Forgot your password?

We just sent you an email, containing instructions for how to reset your password.

Sign in

  • From the time I was little, I have had the habit of closing my eyes shut right in the moment, an attempt to save something in my mind for later. I wrote then too. My mother had the habit of going through all I wrote. When I discovered this, my words got cut short into keywords, words only I would know, contexts only I had seen. Funny, because I use the same method to sketch out my characters for the scripts I write today. The scribbled code reminds of me of the exact light, the mood the person has just stepped out of, the direction he wants to go. The image description makes the language come alive for me.

    When I work on the field, it is the same, I never speak the language of the people in the interiors most often, but I do manage to speak, inspite of the difference in our words.

    In Rajasthan once, I spent long hours in the heat by the anvil of a reticent, quiet blacksmith, a master traditional scissors-maker, who carried on with his work the whole afternoon like I did not exist. I kept speaking to him, in the language I knew, tottering between words from his language and the closest dialect I knew to it. Eventually, he understood I had seen his method in the mountains far north, he understood I had made a short film on it, he understood I wanted to share it, the only thing he said to me after the four hours of my intermittent chirping was to come at 2 pm with the film to his house.

    At 2 pm, I set up the laptop on his jute bed as instructed, he collected his wife and kids and sat himself on the floor to watch. My film, shot in Ladakh, had a Ladakhi metal worker who described his metal making process in Ladakhi, my driver translated it into Hindi on camera, I had the film subtitled in English, and I played the film for the scissors maker and paused it every once in awhile to translate the images out into a mix of Hindi and the dialect of Marwari this man spoke.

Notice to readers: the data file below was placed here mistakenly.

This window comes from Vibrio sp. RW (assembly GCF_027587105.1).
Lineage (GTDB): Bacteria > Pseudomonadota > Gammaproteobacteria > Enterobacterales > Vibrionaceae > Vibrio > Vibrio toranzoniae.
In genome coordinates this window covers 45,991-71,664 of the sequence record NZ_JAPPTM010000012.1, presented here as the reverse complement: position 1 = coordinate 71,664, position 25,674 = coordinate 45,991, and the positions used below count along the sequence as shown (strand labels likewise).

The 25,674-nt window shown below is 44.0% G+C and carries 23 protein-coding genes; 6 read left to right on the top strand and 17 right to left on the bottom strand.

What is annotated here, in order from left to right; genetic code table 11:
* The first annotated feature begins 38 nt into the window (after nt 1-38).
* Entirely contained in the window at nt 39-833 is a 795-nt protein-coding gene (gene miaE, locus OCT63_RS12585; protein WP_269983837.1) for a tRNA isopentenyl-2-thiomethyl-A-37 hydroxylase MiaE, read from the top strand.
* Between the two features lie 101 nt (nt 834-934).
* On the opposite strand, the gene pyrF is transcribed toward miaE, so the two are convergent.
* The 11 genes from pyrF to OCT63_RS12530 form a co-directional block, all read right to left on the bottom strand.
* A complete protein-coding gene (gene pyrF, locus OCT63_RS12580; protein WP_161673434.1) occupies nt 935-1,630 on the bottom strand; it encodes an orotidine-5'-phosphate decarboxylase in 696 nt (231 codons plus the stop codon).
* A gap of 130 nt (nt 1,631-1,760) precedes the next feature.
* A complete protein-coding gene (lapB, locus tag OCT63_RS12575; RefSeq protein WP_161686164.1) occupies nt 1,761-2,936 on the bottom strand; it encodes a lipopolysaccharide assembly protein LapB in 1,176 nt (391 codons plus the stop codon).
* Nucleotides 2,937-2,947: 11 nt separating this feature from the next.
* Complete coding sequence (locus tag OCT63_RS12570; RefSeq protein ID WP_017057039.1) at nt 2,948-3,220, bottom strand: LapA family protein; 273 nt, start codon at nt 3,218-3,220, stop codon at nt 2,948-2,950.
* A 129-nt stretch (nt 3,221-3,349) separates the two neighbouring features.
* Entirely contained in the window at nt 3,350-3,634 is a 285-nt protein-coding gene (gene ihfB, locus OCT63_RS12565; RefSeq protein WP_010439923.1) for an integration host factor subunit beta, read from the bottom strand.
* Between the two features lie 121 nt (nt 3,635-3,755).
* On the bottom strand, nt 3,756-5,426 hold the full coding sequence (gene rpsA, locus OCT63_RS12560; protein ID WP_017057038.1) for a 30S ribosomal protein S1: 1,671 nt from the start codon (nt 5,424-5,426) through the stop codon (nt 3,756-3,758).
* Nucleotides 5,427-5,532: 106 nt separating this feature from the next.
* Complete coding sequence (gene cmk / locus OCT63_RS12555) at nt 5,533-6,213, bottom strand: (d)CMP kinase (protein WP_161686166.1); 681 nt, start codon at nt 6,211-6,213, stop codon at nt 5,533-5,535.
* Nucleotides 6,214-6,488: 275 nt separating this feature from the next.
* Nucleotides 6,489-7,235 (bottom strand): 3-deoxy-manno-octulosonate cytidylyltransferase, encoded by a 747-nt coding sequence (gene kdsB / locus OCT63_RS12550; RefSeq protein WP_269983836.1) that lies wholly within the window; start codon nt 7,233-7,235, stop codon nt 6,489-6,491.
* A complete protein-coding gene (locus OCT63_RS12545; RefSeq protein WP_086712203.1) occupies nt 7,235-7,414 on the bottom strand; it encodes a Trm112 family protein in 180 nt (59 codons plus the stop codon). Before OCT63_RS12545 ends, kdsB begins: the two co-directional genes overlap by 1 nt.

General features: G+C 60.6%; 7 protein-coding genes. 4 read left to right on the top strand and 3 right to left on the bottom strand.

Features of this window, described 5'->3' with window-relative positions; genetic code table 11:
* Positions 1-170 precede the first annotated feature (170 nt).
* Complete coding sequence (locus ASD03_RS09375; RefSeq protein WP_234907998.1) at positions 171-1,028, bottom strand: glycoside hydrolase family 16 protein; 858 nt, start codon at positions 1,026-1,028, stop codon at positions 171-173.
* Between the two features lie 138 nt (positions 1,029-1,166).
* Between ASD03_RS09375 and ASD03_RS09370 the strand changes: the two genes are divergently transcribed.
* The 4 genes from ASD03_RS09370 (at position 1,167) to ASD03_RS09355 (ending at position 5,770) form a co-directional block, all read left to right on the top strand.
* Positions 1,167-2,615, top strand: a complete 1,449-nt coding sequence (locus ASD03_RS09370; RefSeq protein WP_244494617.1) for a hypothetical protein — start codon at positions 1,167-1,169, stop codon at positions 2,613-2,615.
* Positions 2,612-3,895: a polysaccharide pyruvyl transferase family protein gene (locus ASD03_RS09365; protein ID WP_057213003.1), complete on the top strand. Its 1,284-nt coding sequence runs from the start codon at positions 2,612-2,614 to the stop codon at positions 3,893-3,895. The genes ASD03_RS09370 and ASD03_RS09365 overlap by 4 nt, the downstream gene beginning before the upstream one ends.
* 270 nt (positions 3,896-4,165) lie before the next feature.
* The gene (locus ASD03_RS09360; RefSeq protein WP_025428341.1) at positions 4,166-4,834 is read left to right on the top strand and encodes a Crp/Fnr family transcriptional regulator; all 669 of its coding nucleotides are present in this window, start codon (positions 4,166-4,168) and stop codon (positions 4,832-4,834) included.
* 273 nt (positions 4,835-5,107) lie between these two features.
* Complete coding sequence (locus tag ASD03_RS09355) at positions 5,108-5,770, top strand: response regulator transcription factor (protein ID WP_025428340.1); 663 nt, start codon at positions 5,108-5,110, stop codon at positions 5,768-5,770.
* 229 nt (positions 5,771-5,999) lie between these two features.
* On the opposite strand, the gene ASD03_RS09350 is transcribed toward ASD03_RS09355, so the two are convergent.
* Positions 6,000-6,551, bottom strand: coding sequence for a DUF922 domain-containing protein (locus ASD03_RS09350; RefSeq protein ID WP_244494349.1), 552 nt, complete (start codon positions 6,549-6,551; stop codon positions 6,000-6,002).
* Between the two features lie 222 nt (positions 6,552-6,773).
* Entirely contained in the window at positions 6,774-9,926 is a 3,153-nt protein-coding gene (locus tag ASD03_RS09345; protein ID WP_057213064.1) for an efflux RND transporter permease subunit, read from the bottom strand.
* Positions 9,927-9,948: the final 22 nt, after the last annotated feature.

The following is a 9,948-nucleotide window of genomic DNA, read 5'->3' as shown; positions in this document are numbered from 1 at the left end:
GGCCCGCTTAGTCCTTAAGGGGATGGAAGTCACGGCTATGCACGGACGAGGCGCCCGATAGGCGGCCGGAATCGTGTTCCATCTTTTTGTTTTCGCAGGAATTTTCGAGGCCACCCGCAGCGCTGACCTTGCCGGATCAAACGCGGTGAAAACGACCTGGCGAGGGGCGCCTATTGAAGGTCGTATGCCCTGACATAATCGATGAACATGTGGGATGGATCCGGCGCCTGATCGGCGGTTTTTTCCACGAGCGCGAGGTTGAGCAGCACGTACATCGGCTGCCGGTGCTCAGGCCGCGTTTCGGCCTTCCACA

Right in the middle of this exchange, his eyes suddenly shone when he saw the Ladakhi man pump air into his kiln using a goat skin air pump, and started speaking excitedly in fast Marwari, he got up, let go of his intimidation with the laptop, took it into his lap, and pointing at the image kept talking to his wife and me excitedly. I learnt later, this was the exact process his grandfather had used, the same goat skin air pump, he identified tools in the background, he asked me to continue playing the video, and marveled at the old Ladakhi man's work as he carved a dragon out of molten metal on the jug handle he was crafting. I didn't have to do anything. We were just juggling around words from five languages in his living room, we were almost talking to ourselves, we continued with our words solely on the basis of the light we saw in each other's eyes.

    I believe any words work, however they totter out in alien tongues,.. it is finally about the light in your own eyes, and the words flow out in desperate attempts to describe what that light sees, especially when you see the light in the listener's eyes.

    The image up there for example, is from Karnataka, it was the bath house of the Queen of the kingdom. I spent the entire afternoon lying on the floor under each of the arcs forming the corridor around the bath area. Each square so different, each one such a storyteller, I thought about the sculptor who crafted each one of them, his thought process, was he thinking about the queen when he worked, had he been instructed to create each different for her amusement? I thought of the queen's maidens in waiting, the starry nights, the visiting king, about myself, about my teachers, about objects, and art and the meaning we try engraving into our bodies of work.
    • Share

    Connected stories:

About

Collections let you gather your favorite stories into shareable groups.

To collect stories, please become a Citizen.

    Copy and paste this embed code into your web page:

    px wide
    px tall
    Send this story to a friend:
    Would you like to send another?

      To retell stories, please .

        Sprouting stories lets you respond with a story of your own — like telling stories ’round a campfire.

        To sprout stories, please .

            Better browser, please.

            To view Cowbird, please use the latest version of Chrome, Safari, Firefox, Opera, or Internet Explorer.